1. Alice is shopping on SuperCoolShop.com. She clicks on a picture of a cover for her smartphone, and that click event makes a GET request to
Remember, GET describes the kind of request (the client is just asking for data, not changing anything). The URI (uniform resource identifier)
/products/66432 specifies that the client is looking for more information about a product, and that product, has an id of 66432.
SuperCoolShop has an huge number of products, and many different categories for filtering through them, so the actual URI would be more complicated than this. But this is the general principle for how requests and resource identifiers work.
2. Alice’s request travels across the internet to one of SuperCoolShop’s servers. This is one of the slower steps in the process, because the request cannot go faster than the speed of light, and it might have a long distance to travel. For this reason, major websites with users all over the world will have many different servers, and they will direct users to the server that is closest to them!
3. The server, which is actively listening for requests from all users, receives Alice’s request!
4. Event listeners that match this request (the HTTP verb: GET, and the URI:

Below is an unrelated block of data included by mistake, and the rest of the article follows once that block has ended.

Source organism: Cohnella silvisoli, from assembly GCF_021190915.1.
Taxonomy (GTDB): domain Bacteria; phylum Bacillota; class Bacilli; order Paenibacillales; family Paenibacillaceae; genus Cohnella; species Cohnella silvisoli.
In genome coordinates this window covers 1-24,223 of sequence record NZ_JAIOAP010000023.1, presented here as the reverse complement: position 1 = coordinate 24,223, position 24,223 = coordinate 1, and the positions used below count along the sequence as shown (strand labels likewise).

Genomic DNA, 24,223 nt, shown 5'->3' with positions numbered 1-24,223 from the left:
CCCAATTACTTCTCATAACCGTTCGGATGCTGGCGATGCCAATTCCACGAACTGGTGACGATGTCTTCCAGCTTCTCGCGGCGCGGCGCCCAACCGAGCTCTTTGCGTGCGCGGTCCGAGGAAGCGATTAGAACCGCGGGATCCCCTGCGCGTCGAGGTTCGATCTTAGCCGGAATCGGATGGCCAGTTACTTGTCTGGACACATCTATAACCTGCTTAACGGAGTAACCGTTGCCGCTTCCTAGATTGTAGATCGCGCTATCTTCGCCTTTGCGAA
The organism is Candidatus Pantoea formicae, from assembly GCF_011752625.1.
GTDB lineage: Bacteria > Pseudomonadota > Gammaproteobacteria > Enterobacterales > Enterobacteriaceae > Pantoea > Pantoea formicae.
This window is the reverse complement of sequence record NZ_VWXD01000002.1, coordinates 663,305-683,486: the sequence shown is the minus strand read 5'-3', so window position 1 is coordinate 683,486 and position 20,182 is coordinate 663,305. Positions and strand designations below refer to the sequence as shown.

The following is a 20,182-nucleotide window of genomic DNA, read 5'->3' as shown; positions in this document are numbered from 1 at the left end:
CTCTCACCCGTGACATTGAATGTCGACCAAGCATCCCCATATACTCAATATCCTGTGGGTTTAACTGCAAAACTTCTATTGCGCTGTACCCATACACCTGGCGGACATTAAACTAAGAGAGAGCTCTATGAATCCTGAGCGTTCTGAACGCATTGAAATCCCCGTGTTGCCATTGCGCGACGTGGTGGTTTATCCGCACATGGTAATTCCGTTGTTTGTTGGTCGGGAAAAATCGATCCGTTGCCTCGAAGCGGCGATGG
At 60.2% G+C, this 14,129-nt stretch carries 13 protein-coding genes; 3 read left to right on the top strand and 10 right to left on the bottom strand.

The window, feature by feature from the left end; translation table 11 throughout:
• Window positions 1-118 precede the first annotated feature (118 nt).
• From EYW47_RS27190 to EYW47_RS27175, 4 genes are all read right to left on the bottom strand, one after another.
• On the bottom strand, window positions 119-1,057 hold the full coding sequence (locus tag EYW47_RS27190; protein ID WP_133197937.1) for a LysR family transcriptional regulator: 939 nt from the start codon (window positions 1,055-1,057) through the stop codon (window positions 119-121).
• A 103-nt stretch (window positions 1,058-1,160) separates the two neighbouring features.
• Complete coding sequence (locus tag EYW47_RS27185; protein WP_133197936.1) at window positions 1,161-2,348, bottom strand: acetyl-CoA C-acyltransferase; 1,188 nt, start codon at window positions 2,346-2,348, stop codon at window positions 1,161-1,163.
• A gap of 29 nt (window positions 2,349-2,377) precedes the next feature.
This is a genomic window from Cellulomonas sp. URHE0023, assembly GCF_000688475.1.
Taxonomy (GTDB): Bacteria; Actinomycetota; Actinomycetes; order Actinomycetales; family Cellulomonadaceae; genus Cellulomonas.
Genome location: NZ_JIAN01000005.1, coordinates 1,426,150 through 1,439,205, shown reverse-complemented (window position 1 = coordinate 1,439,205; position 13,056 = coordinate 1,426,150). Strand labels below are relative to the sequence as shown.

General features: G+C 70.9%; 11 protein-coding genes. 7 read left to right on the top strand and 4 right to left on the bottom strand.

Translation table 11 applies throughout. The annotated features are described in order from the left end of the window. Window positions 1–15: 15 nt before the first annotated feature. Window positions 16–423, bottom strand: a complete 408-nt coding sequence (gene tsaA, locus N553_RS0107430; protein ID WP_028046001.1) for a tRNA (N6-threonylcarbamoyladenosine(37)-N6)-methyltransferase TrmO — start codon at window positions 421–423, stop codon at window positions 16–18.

/products/66432) are triggered. The code that runs on the server between the request and the response is called middleware.
5. In processing the request, the server code makes a database query to get more information about this smartphone case. The database contains all of the other information that Alice wants to know about this smartphone case: the name of the product, the price of the product, a few product reviews, and a string that will provide a path to the image of the product.
6. The database query is executed, and the database sends the requested data back to the server. It’s worth noting that database queries are one of the slower steps in this process. Reading and writing from static memory is fairly slow, and the database might be on a different machine than the original server. This query itself might have to go across the internet!
7. The server receives the data that it needs from the database, and it is now ready to construct and send its response back to the client. This response body has all of the information needed by the browser to show Alice more details (price, reviews, size, etc) about the phone case she’s interested in. The response header will contain an HTTP status code 200 to indicate that the request has succeeded.
8. The response travels across the internet, back to Alice’s computer.
9. Alice’s browser receives the response and uses that information to create and render the view that Alice ultimately sees!